Even if GM’s investigations of Johnson’s racism complaint were imperfect, the investigations did not reveal any intention by GM to repudiate its employment contract with Johnson. I did not understand Johnson to argue to the contrary.
 Nor, as a matter of law, did Goard’s position concerning Johnson’s potential return to work constitute a repudiation of the employment contract. GM, through Goard, offered Johnson two employment opportunities outside the assembly plant body shop. These offers of continuing employment are inconsistent with the notion that GM was resiling from its employment relationship with Johnson. In fact, GM concluded that Johnson himself had effectively elected to terminate his employment relationship with GM only after Johnson declined to accept the employment positions offered by GM, failed for another two months to return to work, and failed to provide GM with current medical evidence to support his claim of continuing disability.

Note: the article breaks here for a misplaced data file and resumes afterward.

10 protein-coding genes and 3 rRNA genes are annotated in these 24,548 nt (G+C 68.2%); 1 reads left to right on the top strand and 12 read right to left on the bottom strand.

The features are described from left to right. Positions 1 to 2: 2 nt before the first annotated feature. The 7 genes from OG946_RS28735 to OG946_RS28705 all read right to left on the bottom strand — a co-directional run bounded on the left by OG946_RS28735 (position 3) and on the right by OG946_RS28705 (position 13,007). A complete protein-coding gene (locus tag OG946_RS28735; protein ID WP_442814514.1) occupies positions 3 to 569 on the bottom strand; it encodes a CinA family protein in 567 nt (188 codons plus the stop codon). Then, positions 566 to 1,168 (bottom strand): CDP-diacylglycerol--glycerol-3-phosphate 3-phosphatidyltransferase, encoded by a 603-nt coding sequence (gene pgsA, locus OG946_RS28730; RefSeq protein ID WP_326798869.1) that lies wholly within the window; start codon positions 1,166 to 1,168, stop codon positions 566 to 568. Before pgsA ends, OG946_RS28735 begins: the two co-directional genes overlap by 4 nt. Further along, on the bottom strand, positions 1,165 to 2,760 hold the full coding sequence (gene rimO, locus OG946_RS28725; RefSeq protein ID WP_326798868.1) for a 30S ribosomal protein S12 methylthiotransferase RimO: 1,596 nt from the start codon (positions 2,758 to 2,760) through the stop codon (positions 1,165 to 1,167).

The trial judge appears to have concluded that GM repudiated Johnson’s employment contract by failing to provide him with a discrimination-free employment environment. With respect, this misconceives GM’s obligations in the circumstances.
 During oral argument, Johnson acknowledged that he did not lead any medical evidence at trial supporting his claim of continuing disability or indicating that he required workplace accommodation outside of any GM plant due to disability. Nor did he furnish such evidence to GM when discussing his return to work with Goard in the summer of 2007. In the absence of contrary evidence from Johnson, GM was entitled to rely on the advice of its plant physician that Johnson was fit to return to work without accommodation measures.